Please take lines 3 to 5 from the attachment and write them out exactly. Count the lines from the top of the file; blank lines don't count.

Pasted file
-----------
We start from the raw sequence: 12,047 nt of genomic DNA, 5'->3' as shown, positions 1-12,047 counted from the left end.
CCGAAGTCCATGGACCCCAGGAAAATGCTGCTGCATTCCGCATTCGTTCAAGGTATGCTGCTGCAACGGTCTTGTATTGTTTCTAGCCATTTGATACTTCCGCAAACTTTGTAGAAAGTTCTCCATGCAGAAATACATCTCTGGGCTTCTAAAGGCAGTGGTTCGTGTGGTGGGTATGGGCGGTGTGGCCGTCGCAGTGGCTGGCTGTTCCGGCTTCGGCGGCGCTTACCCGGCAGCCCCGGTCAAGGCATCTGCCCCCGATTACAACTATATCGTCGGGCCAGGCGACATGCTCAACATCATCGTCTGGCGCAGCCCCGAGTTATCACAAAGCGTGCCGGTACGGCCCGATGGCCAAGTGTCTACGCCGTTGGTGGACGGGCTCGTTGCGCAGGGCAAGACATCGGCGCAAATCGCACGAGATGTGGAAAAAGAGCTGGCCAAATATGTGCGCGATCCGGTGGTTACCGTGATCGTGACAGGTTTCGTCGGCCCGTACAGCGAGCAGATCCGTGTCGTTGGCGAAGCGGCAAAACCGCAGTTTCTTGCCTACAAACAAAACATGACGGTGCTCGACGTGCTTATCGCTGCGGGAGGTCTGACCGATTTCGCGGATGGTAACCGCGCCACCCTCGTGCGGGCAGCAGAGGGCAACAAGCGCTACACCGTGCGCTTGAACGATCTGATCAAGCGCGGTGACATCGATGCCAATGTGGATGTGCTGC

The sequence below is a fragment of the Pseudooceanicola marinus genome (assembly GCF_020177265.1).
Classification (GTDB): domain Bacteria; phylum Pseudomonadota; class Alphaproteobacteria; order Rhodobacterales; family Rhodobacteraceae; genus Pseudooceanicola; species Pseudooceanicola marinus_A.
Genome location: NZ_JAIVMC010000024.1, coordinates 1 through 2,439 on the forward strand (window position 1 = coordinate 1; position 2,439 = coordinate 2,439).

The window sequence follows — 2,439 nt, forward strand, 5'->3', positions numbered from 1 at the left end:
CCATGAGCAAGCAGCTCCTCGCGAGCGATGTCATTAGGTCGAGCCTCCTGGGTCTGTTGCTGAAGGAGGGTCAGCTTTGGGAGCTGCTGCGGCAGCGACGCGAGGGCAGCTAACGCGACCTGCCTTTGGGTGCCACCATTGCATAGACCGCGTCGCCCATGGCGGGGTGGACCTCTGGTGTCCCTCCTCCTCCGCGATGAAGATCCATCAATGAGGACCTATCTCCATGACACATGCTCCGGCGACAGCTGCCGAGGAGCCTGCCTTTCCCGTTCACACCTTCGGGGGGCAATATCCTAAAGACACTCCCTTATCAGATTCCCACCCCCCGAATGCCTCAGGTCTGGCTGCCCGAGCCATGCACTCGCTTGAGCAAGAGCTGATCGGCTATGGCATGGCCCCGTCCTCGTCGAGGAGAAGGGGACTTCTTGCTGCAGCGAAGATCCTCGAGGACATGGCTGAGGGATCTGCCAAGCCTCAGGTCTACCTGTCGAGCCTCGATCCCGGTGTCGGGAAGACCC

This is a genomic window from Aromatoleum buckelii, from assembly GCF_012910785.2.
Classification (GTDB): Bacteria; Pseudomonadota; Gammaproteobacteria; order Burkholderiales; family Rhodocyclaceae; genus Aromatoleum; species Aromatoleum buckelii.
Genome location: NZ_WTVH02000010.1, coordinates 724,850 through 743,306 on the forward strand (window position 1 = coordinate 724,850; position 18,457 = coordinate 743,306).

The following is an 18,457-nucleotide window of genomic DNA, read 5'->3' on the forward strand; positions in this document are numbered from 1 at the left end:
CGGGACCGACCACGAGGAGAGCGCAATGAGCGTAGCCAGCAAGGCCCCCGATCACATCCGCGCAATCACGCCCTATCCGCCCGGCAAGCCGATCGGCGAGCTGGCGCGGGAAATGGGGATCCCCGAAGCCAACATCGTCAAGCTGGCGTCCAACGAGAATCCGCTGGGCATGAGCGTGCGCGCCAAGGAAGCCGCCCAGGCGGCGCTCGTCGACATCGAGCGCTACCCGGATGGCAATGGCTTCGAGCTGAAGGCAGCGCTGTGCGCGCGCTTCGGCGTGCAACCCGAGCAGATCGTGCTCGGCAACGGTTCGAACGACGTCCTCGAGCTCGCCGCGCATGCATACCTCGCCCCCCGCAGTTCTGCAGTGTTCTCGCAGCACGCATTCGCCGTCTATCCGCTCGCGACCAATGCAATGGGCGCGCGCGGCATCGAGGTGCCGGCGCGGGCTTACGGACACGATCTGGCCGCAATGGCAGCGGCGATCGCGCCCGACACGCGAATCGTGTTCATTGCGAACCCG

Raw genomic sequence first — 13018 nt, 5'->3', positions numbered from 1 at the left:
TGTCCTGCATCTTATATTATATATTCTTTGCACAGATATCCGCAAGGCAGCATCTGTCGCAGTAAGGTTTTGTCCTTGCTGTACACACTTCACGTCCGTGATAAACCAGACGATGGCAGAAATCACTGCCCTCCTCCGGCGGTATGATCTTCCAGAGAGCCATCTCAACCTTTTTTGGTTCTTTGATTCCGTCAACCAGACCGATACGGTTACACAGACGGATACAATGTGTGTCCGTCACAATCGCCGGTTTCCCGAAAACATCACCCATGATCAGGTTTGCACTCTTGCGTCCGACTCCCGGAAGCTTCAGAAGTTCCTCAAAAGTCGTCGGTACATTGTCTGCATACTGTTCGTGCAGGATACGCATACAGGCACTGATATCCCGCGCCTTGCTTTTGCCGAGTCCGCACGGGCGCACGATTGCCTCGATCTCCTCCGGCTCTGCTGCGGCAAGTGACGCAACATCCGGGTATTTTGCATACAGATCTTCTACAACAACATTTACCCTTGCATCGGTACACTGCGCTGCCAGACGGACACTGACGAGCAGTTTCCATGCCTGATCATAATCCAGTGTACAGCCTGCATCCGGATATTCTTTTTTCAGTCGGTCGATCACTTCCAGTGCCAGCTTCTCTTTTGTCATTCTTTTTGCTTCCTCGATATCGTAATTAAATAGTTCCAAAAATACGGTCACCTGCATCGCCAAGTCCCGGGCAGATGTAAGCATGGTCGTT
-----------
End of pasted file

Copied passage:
The sequence below is a fragment of the Pseudooceanicola marinus genome (assembly GCF_020177265.1).
Classification (GTDB): domain Bacteria; phylum Pseudomonadota; class Alphaproteobacteria; order Rhodobacterales; family Rhodobacteraceae; genus Pseudooceanicola; species Pseudooceanicola marinus_A.
Genome location: NZ_JAIVMC010000024.1, coordinates 1 through 2,439 on the forward strand (window position 1 = coordinate 1; position 2,439 = coordinate 2,439).